Is your performance review judging the luck or random events of a person's career? What about the times they made the right decision in a bad situation? The outcome may not be desirable every time, even with good decision-making.
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Transcript (Generated by OpenAI Whisper)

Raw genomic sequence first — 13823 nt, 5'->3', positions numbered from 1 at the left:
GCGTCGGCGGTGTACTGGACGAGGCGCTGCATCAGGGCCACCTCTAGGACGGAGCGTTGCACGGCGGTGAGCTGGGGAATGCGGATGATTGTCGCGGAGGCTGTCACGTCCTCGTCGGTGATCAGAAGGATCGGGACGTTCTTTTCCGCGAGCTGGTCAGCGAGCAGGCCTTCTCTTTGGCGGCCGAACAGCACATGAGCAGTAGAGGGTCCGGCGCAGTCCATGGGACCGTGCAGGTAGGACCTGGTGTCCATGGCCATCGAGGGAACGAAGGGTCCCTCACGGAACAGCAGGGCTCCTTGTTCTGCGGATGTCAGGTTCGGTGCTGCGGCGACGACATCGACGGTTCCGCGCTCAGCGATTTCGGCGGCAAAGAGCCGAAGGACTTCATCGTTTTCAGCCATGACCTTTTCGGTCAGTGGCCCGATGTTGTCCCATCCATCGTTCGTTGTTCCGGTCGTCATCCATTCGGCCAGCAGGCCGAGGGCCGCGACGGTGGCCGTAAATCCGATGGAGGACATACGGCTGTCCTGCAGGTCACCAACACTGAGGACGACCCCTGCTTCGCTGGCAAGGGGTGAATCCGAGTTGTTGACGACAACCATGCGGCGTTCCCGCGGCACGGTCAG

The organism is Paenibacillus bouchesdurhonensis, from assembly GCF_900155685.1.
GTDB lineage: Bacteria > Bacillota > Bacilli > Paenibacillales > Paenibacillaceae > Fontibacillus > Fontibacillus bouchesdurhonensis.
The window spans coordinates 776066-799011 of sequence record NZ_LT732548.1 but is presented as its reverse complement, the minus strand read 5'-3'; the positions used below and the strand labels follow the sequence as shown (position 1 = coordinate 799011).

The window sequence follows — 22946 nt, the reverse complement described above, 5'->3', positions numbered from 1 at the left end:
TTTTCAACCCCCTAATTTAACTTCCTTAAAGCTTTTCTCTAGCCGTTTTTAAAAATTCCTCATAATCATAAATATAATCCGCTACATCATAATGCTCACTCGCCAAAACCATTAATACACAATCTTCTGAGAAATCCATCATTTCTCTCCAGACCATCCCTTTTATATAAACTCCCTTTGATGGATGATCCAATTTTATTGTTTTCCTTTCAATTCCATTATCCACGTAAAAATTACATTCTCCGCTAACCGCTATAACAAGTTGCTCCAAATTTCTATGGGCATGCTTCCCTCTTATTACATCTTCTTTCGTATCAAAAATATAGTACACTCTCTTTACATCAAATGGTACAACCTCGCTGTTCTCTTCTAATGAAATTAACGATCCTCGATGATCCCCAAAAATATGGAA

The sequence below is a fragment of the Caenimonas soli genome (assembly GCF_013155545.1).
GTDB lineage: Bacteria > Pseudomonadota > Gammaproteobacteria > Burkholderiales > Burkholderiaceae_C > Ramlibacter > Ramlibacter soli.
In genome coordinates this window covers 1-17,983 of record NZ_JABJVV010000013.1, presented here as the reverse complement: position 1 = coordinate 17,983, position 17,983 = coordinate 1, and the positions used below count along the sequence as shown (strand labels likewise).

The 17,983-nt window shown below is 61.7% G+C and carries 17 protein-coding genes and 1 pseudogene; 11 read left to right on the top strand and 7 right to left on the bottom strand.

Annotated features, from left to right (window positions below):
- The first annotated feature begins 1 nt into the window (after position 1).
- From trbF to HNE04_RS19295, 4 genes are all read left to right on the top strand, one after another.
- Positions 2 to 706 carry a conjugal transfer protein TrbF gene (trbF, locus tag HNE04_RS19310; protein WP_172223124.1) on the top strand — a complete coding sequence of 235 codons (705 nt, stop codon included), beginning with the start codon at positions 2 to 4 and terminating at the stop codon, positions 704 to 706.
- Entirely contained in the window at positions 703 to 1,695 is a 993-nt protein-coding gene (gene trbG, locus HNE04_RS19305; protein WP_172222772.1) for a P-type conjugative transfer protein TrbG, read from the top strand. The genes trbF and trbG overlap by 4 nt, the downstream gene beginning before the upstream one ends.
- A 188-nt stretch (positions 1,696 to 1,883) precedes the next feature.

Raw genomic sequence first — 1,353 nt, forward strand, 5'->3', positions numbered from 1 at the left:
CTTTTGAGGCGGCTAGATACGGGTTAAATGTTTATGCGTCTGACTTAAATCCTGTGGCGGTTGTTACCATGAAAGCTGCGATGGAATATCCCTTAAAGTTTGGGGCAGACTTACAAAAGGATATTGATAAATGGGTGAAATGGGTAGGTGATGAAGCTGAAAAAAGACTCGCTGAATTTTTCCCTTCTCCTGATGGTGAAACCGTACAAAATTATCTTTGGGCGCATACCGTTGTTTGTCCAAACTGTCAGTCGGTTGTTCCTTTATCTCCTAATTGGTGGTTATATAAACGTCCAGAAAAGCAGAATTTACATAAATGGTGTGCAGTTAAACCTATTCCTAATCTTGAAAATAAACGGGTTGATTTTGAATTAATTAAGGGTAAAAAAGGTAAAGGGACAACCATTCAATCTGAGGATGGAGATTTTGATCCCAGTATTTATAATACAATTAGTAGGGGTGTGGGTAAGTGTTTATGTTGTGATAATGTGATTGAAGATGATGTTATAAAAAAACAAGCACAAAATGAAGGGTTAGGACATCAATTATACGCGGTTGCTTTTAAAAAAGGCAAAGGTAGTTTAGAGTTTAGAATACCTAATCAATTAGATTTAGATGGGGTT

Today's episode is going to be largely geared towards managers, but if you're not a manager, I encourage you to think about the things that we're talking about in this episode, both so you can share them at the appropriate time with your manager. And so you can determine, let's say you're looking for a job, maybe you can ask the folks that you are interviewing with, how they treat this particular subject. We're talking about performance reviews and specifically about results-oriented performance reviews. My name is Jonathan Cutrell, you're listening to Developer Tea. When you are looking at the performance of given individual on your team, how do you judge how well they are doing? There is no one right answer. Certainly, there are many different things that you should be looking at. And trying to prescribe all those on this episode is definitely a fool's errand. It's not something that we're going to try to do because it is also a highly contextual. It's contextual to that person, to their growth path, to your relationship with them, how long have they been on your team? What are the goals of the team? Have things been clarified and many more nuances? But when thing is almost definitely the case in every company that I've ever been at, every company that you've probably ever been at, one of the most important things you can look at is results. Or at least that's the story we are told. Are the results that this engineer is delivering good? Here's the problem with this mindset. If we only look at results, we're missing perhaps the most important part of the picture, and we're substituting perhaps the most unreliable part of the picture. Now, I don't want you to ignore the results. We'll talk about what you should be doing with results after we discuss a better framing for this. What we should be paying closer attention to, the things that we can control. We can in the long run, we can influence the results, but we cannot directly control them. And so, when we're looking at how to judge a particular person's performance, we shouldn't be looking at outcomes. Results, outcomes interchangeable for the sake of this episode. We shouldn't be looking at outcomes, specifically outcomes of their decisions. We should know what those outcomes are, but more importantly, we should be looking at the quality of their decisions. You may still be confused by this because this is a nuanced thing and we're so hard-coded to think the opposite way that the quality of our decisions is directly related to the quality of the outcome. If we do the right things and we get the right things, but you personally probably have many stories, many cases in your life that refute this. Think about the last few times that you've had failures. Do you believe that you made a bad decision? In retrospect, you might assign that label to whatever decision it is that you made. But often, there are other factors that we're not taking into consideration. Some examples might include the role of randomness or luck or external influences that we couldn't have predicted, or one that is often discounted, information that wasn't available. It was hidden. It was an unknown, unknown. We know that making decisions is not about predicting the future. We know this for ourselves, at least. We try to make the best decision that we can given the information and the skill set that we have. And so if we are judging ourselves based off of this criteria, why would we judge others based off of a results-oriented criteria? How often are you producing good results? Is only roughly correlated, not directly related, but correlated to the quality of your decisions. Truth is, if you make high-quality decisions, statistically, you should succeed more often than someone who doesn't make high-quality decisions. This doesn't mean that you're going to succeed more often than not. In other words, you may not have a 60% success rate with good decision-making. Good decisions may only yield a 10% success rate. This depends entirely on the level of influence those good decisions have on outcomes. In other words, if they can only move the needle a little bit, you could imagine, for example, that starting a company where many companies, most companies, fail, it doesn't necessarily mean that all of the companies that failed made tragically bad decisions. It may simply mean that in order to succeed, you need a fewer tries than the other people who are not making good decisions. In other words, you have two camps of people. One camp is making good decisions, reliably, the other camp is making poor decisions, fairly reliably. Interestingly enough, in both camps, you have a high failure rate, if you're talking about something like starting a business. But then you have two other very interesting categories. You have the percentage of success rate for the people who are making good decisions, which tends to be higher than the success rate of the people who are making poor decisions. But a critically important factor here is that the number of people who are making poor decisions, who also start a successful company, is non-zero. This underlines an important factor when you're talking about things like performance reviews. There are people who are making poor decisions, or maybe their skill set is inadequate, whatever those inputs that you care about measuring against, they're not very good, but they are still succeeding. They're still getting good outcomes, whether that's again, by way of luck, or maybe it's by way of opportunity or circumstance, whatever it is, it is completely possible to have one person who is making excellent decisions and has poor results, and another person who is making poor decisions and actually has good results. What this underlines, though, is that we're not interested in basing our decisions, our company decisions, our career decisions, purely on measuring and rewarding people who got lucky. This is not a successful strategy. Instead, what we care about is how many tries does it take for this person to succeed? What is their track record if we were to run, let's say, a hundred or a thousand or a hundred thousand simulations, where this person's good decisions are being played out. Fundamentally, what makes a good decision is exactly this picture. Over time, statistically, the good decisions win out. And so, unless you are incredibly unlucky, which is statistically highly unlikely, your long-term success depends less on measuring your direct results and more on measuring the quality of your decisions. If you are running performance reviews, I'm telling you that it's one of the most important things you can do to adjust the inputs for your performance reviews. So, you care not just about results. Results should be reviewed, but to wait more heavily the quality of the decision making, the quality of the inputs, the quality of the actions taken by the person before the result was known. Now, quickly, what should we do with the results information? Do we just discard it? Of course not. What we need to do is make sure that over time, our results are lining up with what we believe is kind of our canon for what a good decision is. If over time, our supposedly good decisions are not producing good results, then we may need to update what we think is a good decision. We may need to bring in more information or try to understand why we are getting consistently unlucky. It's more likely that something else is influencing in that decision-making process and we are not recognizing it. The kind of connection between the decision and the outcome, we may think they're connected more closely than they are, but there's another factor that's at play that we haven't figured out yet. So, this is why it's important to continuously review those outcomes. It's also worth mentioning that outcomes are the result of repetition mixed with good decisions. If someone is staying focused and staying directly kind of pointed towards that outcome, that is a more likely success story than somebody who makes one good decision has a failure and then quits. A successful strategy is about making good decisions repeatedly and kind of pushing through and beyond temporary failures. This is why you care about a results orientation, not because it's a direct measurement of how good the decision was, but it's a measurement of, is this person capable of following through? Thank you so much for listening to today's episode of Developer Tea. I hope you enjoyed this discussion. I hope you will change the way you think about performance, change the way you think about the quality of a decision rather than retroactively labeling it bad based on the outcome, determine whether the decision was good or bad in a decoupled way, away from the outcome, the only way that you can really measure those is over time with enough repetition to prove out how good the decision quality really is. Thanks again for listening. If you enjoyed this discussion and you want to take it a step further, you can join the Developer Tea Discord. We talk about it on virtually every episode, so you should know about it by now if you're a regular listener. Go to developertea.com slash discord to join totally free. We're not trying to sell anything there, and certainly the membership there is free developertea.com slash discord. Thanks again for listening. If you are a regular listener, then thank you so much. You probably already subscribed. If you want to become a regular listener, the best way to do that is to subscribe and whatever podcasting happy currently using. Thanks so much for listening, and until next time, enjoy your tea.